• Require or claim that users are required to engage with content (e.g. liking, sharing) before they are able to view or interact with promised content.
  • Encourage likes, shares, follows, clicks, or the use of apps or websites under false pretenses, such as:
    • Offering false or non-existent services or functionality(e.g., “Get a ‘Dislike’ button!”)
    • Failing to direct to promised content (e.g., “Click here for a discount code at Nordstrom”; false play buttons)
    • Directing users off of Facebook through the deceptive or misleading use of URLs, defined as:
      • Cloaking: Presenting different content to Facebook users and Facebook crawlers or tools.
      • Misleading content: Content contains a link that promises one type of content but delivers something substantially different.
      • Deceptive Pop-up websites: Websites that require an action (captcha, watch ad, click here) in order to view the expected landing page content and the domain name of the URL changes after the required action is complete.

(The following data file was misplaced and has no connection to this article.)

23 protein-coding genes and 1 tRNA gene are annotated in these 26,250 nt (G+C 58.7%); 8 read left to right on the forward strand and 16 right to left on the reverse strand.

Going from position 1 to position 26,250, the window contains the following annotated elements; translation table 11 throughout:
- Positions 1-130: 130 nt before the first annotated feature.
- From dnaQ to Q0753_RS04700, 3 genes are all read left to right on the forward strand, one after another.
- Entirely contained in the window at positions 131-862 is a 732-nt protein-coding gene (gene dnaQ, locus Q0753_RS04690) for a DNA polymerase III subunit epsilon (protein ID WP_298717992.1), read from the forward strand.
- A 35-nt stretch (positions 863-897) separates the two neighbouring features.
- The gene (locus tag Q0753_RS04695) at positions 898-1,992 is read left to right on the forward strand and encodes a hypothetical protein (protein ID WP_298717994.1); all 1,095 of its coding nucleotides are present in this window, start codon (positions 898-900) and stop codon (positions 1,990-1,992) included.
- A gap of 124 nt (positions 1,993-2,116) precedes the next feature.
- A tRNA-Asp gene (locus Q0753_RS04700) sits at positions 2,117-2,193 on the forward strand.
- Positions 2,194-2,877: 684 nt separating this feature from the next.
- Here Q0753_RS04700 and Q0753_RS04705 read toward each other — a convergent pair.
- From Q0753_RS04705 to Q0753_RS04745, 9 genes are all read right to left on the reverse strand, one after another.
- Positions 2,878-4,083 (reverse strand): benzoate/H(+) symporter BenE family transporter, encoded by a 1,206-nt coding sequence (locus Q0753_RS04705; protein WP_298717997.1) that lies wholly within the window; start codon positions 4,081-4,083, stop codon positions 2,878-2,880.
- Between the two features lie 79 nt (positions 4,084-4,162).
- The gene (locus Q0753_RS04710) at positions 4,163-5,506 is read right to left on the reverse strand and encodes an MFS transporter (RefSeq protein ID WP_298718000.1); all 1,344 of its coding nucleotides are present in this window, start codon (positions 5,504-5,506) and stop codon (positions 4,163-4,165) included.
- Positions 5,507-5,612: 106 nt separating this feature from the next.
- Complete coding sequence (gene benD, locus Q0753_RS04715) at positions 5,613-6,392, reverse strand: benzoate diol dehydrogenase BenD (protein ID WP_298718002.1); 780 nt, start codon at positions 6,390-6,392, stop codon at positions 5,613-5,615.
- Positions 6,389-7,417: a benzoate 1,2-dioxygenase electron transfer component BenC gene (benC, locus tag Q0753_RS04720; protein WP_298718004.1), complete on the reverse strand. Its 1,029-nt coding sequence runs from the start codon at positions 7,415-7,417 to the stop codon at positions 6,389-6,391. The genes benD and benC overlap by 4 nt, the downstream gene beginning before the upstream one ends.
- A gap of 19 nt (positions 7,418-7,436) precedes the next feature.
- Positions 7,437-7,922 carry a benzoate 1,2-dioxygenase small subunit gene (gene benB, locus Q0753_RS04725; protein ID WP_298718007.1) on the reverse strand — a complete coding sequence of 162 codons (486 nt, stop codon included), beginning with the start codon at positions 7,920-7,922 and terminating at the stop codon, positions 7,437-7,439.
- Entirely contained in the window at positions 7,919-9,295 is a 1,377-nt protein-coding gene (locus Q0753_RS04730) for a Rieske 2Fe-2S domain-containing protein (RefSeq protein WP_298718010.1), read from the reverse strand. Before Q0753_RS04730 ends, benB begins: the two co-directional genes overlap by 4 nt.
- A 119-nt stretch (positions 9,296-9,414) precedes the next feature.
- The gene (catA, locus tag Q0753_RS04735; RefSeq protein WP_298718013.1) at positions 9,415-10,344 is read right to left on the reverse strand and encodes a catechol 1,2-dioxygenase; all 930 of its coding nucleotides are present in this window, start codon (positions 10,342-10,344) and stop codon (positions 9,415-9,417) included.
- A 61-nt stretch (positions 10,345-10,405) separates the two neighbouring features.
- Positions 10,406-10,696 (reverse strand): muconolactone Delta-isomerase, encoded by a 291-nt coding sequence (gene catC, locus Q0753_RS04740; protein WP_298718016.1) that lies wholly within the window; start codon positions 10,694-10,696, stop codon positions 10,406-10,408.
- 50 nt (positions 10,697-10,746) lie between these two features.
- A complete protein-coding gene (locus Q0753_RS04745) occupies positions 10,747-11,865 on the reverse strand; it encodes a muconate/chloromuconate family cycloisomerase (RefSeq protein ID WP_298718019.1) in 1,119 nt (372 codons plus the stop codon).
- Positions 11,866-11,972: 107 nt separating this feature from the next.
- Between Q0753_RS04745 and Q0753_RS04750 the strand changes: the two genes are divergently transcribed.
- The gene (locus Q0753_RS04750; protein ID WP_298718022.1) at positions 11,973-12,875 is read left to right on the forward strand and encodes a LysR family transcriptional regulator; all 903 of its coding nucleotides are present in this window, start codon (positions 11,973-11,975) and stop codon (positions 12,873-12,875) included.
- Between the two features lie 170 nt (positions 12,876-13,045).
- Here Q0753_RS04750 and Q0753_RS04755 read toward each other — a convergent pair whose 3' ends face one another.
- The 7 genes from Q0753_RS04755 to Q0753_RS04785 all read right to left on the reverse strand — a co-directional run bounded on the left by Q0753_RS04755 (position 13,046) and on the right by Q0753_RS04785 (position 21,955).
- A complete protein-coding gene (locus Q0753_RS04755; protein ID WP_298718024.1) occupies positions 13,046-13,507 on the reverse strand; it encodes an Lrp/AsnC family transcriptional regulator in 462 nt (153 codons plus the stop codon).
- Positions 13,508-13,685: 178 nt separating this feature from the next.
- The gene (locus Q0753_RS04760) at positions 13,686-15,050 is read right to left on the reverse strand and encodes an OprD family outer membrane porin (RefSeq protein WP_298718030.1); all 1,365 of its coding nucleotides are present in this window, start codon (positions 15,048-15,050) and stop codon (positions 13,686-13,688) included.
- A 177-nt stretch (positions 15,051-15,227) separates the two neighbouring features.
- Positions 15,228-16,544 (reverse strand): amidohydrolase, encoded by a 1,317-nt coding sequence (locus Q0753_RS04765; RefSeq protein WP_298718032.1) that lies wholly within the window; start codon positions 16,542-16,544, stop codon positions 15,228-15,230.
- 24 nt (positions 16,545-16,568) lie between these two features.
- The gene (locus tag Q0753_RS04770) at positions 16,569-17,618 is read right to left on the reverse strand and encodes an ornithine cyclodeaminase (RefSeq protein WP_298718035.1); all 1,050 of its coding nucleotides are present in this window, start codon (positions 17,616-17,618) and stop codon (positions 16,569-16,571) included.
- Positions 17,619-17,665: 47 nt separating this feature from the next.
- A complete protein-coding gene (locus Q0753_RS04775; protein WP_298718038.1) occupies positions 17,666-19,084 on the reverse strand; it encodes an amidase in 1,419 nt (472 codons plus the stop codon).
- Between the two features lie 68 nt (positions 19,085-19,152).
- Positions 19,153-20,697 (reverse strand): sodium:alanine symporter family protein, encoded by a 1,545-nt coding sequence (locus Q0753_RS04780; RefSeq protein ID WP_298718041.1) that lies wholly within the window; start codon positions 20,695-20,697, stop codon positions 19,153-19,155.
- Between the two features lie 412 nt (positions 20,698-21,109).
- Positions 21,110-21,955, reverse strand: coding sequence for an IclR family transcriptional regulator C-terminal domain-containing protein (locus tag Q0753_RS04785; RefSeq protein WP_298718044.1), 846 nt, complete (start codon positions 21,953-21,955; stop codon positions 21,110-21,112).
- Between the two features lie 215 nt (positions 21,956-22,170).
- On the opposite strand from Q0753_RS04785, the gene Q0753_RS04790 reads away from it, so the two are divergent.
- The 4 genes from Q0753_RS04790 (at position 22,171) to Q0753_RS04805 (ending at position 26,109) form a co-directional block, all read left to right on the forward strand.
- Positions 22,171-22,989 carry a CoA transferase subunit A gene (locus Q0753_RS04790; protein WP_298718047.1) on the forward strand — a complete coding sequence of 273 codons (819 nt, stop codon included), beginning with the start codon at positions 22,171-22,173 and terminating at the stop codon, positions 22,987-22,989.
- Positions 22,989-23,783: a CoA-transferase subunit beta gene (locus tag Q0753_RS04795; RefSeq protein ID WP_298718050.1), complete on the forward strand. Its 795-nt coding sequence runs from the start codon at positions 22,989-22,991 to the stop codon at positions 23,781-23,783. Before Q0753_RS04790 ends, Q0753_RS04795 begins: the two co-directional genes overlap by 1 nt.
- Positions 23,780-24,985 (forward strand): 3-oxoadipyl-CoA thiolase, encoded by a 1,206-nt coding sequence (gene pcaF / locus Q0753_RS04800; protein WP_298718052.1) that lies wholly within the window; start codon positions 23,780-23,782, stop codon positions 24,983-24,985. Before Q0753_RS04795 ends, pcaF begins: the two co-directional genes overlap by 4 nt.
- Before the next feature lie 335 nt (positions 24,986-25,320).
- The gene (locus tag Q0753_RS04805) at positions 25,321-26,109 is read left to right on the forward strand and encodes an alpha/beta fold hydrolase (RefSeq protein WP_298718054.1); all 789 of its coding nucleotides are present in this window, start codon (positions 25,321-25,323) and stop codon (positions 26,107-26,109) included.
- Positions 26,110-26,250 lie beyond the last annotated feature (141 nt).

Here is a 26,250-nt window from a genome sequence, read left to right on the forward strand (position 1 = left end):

• Like / Share-Gating: Landing pages that require users to like, share, or otherwise engage with content before gaining access to off-Facebook content.
      • Deceptive Landing Page Functionality: Websites that have a misleading user interface, which results in accidental traffic being generated (pop-ups/unders, clickjacking, etc.)
      • Impersonation: The website pretends to be a reputable brand or service by using a name, domain, or content featuring typos, misspellings, or other means to impersonate well-known brands (e.g. www.faceb00k.com, www.face_book.com, using a landing page similar to another, trusted site to mislead visitors).
      • And other behaviors that are substantially similar to those listed above.